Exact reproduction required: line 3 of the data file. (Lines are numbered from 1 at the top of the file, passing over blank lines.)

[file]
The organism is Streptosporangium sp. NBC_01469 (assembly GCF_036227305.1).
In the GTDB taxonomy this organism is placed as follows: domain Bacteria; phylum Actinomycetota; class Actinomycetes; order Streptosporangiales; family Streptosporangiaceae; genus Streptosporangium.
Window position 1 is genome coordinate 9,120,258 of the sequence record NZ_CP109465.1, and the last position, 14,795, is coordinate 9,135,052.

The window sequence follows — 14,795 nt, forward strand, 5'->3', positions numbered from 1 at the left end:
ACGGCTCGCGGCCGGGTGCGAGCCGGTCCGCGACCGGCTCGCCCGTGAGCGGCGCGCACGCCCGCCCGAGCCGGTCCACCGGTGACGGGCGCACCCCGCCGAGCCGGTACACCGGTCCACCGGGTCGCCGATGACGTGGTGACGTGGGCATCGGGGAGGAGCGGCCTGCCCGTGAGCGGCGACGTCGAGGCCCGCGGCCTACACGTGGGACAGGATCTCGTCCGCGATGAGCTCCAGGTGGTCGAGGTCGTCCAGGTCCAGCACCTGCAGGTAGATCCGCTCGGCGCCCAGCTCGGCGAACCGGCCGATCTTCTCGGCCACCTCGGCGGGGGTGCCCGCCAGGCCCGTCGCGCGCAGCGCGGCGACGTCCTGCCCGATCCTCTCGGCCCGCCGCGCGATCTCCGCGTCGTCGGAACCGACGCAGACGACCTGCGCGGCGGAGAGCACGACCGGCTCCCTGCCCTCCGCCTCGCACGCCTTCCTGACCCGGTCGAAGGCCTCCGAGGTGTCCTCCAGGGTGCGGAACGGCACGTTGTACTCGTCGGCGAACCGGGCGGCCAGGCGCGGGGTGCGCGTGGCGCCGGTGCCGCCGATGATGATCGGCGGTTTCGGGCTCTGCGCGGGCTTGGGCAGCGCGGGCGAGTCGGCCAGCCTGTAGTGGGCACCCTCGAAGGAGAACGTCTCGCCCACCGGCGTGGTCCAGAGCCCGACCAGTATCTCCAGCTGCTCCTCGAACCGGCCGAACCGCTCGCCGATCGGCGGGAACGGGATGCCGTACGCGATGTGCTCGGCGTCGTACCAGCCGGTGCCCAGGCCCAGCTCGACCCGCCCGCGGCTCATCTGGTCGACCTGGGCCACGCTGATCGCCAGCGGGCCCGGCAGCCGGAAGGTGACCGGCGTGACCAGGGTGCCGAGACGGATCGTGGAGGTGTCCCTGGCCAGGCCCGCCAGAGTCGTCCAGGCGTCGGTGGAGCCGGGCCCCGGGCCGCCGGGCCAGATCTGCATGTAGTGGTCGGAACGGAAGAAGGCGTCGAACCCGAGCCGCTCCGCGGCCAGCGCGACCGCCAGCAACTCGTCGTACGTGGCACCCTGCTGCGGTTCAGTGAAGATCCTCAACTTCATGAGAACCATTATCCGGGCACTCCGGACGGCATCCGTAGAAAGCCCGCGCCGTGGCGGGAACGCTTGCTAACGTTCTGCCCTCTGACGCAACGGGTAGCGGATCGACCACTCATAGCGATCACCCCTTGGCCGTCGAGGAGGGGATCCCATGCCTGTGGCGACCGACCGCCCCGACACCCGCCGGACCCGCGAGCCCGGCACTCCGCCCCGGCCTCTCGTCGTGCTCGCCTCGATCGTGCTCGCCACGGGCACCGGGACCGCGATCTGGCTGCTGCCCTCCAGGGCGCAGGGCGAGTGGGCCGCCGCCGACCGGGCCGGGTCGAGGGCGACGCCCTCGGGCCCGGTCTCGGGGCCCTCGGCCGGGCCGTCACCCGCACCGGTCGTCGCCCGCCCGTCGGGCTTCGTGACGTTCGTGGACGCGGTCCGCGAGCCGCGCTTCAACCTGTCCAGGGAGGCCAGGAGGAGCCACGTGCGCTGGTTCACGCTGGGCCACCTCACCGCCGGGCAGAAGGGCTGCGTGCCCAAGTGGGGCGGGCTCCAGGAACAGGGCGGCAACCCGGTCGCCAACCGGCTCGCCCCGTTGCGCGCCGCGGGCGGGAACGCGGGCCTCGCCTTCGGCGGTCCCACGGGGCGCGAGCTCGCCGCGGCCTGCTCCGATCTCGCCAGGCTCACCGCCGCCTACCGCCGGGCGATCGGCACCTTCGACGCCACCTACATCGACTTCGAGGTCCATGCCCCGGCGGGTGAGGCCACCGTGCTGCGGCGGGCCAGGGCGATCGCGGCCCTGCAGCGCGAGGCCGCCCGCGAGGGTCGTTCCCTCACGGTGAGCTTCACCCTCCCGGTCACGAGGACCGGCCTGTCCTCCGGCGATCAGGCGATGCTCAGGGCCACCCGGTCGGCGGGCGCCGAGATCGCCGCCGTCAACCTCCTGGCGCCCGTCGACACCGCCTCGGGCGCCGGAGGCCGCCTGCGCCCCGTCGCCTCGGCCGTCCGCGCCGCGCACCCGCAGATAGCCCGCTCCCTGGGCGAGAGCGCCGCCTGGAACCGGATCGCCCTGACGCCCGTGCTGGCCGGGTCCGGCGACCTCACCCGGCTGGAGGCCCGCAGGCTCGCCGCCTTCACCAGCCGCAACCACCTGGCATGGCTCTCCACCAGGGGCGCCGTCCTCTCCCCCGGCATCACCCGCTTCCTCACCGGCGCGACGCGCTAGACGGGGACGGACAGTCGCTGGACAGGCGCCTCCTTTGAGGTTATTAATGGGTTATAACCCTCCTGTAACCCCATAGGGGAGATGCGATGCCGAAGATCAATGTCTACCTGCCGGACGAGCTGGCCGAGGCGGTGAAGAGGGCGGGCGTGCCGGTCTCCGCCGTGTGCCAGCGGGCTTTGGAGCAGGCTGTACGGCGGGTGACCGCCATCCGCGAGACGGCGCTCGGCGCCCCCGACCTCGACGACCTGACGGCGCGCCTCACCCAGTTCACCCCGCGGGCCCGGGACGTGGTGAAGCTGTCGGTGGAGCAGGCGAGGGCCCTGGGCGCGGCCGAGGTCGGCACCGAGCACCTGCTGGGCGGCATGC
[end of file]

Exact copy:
Window position 1 is genome coordinate 9,120,258 of the sequence record NZ_CP109465.1, and the last position, 14,795, is coordinate 9,135,052.